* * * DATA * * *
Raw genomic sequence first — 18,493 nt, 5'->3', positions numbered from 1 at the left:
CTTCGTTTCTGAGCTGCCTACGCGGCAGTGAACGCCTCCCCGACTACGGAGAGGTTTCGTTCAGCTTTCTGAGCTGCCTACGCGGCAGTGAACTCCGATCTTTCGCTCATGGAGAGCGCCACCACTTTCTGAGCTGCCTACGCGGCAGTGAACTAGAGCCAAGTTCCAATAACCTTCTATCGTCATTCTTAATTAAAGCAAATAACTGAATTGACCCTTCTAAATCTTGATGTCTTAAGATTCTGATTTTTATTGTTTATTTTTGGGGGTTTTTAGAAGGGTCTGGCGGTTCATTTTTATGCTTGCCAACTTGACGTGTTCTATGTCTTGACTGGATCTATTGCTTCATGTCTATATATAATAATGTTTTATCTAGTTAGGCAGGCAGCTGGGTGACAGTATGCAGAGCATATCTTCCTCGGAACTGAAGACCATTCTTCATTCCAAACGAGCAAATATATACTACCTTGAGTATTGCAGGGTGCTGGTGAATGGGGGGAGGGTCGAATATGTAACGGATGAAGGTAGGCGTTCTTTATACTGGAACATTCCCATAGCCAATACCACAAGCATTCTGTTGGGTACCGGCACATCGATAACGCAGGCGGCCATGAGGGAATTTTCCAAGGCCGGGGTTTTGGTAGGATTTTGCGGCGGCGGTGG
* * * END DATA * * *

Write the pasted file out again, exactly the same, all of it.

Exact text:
Raw genomic sequence first — 18,493 nt, 5'->3', positions numbered from 1 at the left:
CTTCGTTTCTGAGCTGCCTACGCGGCAGTGAACGCCTCCCCGACTACGGAGAGGTTTCGTTCAGCTTTCTGAGCTGCCTACGCGGCAGTGAACTCCGATCTTTCGCTCATGGAGAGCGCCACCACTTTCTGAGCTGCCTACGCGGCAGTGAACTAGAGCCAAGTTCCAATAACCTTCTATCGTCATTCTTAATTAAAGCAAATAACTGAATTGACCCTTCTAAATCTTGATGTCTTAAGATTCTGATTTTTATTGTTTATTTTTGGGGGTTTTTAGAAGGGTCTGGCGGTTCATTTTTATGCTTGCCAACTTGACGTGTTCTATGTCTTGACTGGATCTATTGCTTCATGTCTATATATAATAATGTTTTATCTAGTTAGGCAGGCAGCTGGGTGACAGTATGCAGAGCATATCTTCCTCGGAACTGAAGACCATTCTTCATTCCAAACGAGCAAATATATACTACCTTGAGTATTGCAGGGTGCTGGTGAATGGGGGGAGGGTCGAATATGTAACGGATGAAGGTAGGCGTTCTTTATACTGGAACATTCCCATAGCCAATACCACAAGCATTCTGTTGGGTACCGGCACATCGATAACGCAGGCGGCCATGAGGGAATTTTCCAAGGCCGGGGTTTTGGTAGGATTTTGCGGCGGCGGTGG